[music-dsp] Decibel Question - Thanks!..... and another Question :-)

James Chandler Jr. jchandjr at bellsouth.net
Tue Apr 9 13:58:06 EDT 2002


> I seem to recall that a 40dB difference usually masks the lower-power
> instrument.
> But you present an interesting case since a finger cymbal and a bass
occupy
> extreme
> opposites of the spectrum.  Intuitively it seems like the physical basis
of the
> masking effect might be that the cochlear hairs or their sensory nerves,
if
> already vibrating to a strong signal, might not readily respond to the
> lower-level one.  If you consider the rule-of-thumb that 1dB is a typical
> minimum-sensible-difference level for humans then 40dB represents a
10,000-fold
> increase in SPL!  But, if different cochlear regions respond to different
> frequency ranges (not EXACTLY TRUE, but reasonably so in the case of
greatly
> differing frequencies), it certainly is possible that the masking might
not
> occur, independent signals being transmitted to the brain for the two
> instruments.  Any thoughts?

Hi Ted

Thanks for the thoughts. Interesting thread.

Have read some about masking etc, but am pretty ignorant of the topic.

For a long time have had an old DBX 10 band RTA in-line between mixer and
monitor speakers, occasionally study the "shape" of whatever I'm listening
to.

Years ago was listening to one of the early Will Ackerman Wyndham Hill
recordings, which sounded very clear, bright, well-mixed. But it didn't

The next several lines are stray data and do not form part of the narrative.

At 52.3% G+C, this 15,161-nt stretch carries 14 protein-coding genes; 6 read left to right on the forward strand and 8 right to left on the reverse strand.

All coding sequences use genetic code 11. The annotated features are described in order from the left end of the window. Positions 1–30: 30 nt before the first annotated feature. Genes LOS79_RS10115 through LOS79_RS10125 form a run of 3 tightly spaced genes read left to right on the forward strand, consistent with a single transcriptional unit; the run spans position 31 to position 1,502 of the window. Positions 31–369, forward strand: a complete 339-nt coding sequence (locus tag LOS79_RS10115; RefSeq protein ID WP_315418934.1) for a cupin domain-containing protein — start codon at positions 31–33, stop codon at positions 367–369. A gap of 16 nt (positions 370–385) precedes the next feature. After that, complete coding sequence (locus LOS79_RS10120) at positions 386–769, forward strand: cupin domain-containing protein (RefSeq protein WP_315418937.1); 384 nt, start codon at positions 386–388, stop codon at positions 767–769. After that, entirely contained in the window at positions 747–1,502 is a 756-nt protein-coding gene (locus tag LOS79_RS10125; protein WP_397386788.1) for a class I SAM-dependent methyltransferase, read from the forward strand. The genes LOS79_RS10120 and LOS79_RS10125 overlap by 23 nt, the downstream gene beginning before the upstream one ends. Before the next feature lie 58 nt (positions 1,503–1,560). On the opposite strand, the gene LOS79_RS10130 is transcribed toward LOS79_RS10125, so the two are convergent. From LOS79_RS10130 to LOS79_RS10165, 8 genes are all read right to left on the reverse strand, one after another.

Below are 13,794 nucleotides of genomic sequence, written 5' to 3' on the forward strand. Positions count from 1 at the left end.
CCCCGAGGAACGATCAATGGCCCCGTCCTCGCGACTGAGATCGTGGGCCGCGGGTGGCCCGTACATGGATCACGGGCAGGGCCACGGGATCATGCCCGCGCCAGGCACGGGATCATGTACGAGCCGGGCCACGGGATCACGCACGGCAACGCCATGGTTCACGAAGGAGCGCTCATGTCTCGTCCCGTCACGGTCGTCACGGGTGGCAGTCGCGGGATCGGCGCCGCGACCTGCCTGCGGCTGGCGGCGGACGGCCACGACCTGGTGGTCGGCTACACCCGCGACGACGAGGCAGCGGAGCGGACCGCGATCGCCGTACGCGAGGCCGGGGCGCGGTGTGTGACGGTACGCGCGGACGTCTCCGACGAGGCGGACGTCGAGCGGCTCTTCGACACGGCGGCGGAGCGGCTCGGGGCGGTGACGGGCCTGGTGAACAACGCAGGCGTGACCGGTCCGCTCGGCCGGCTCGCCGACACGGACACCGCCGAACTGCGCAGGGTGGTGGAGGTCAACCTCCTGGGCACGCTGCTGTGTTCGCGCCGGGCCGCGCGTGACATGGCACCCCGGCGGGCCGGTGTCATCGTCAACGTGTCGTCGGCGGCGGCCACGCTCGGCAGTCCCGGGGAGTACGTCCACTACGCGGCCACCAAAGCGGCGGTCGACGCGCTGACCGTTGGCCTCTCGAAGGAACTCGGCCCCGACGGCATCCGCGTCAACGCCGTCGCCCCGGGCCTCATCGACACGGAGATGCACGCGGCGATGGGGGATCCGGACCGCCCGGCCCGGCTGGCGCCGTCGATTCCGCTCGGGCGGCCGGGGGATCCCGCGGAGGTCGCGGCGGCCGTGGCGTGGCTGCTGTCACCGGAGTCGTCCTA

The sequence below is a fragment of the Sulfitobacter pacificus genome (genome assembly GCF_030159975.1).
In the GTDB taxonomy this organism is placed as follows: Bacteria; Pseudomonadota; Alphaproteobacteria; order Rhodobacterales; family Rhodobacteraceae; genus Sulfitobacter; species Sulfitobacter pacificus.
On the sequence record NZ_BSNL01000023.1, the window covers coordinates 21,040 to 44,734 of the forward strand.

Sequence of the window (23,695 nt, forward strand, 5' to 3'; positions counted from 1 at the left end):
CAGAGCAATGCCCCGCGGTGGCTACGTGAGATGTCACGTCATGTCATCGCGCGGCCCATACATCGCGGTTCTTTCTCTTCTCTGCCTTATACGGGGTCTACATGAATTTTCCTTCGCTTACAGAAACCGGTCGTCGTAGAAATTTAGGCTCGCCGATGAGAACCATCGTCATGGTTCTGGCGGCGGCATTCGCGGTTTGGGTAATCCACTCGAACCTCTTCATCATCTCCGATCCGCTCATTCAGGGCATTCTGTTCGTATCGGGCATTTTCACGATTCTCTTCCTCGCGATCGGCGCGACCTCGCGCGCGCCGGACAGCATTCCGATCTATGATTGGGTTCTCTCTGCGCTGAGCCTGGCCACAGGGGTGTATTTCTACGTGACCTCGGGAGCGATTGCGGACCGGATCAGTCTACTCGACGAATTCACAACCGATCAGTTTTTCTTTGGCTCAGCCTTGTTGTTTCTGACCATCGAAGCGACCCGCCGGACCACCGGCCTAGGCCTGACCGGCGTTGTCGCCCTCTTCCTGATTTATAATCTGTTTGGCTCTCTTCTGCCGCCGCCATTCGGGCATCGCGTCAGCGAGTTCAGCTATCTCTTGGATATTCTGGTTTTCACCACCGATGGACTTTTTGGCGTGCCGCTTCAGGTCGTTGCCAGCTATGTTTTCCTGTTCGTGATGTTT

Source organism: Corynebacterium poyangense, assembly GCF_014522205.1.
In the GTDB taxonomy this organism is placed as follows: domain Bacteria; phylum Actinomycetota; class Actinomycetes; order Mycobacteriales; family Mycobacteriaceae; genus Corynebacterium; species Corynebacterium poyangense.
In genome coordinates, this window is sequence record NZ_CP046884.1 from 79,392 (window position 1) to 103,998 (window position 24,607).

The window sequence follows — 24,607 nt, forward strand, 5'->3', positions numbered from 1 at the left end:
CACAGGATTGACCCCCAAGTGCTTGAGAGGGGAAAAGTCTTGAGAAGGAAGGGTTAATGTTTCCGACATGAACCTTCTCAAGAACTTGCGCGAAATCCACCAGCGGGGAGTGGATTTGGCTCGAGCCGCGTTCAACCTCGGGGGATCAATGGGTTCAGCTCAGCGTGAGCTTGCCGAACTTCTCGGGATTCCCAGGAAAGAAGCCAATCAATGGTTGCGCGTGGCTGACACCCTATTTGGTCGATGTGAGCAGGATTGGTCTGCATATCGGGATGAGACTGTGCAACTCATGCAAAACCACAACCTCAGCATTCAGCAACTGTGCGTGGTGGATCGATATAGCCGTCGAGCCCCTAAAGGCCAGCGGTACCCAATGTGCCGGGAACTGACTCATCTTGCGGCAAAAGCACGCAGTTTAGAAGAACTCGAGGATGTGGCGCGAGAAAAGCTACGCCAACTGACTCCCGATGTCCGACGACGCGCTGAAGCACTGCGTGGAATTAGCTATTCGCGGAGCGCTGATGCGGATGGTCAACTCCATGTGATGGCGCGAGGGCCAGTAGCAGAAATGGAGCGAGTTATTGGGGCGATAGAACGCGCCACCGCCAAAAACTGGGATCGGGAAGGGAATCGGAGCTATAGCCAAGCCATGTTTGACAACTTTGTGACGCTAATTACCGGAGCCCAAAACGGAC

"look" bright on the RTA. Lots of lovely bright tinkly things (like finger
cymbal) happening in the highs, but the RTA showed practically no level in
the highs. Looked like a very dark mix on the RTA.

R&B and small-group Jazz recordings often sound pretty bright, though they
don't show much high freq energy on the RTA. Easy to hear brush snare or
ride-bell-ping over the rest of the mostly-low&mid-freq instrumentation.

Just from listening experience, masking does seem to be frequency specific.
Perhaps a secret to nice bright recordings is a tasteful sparse musical
arrangement. I typically decorate the top end of my recordings with egg,
tamborine, finger-cymbal, afuche type stuff, and try not to use more than
one of those instruments at any particular place in the song. But even when
the RTA is showing a pretty decent level in the highs, the mix often doesn't
sound as "bright and sparkly" as I would like. It seems quite a trick to get
this kind of "transparent bright" sound.

James Chandler Jr.




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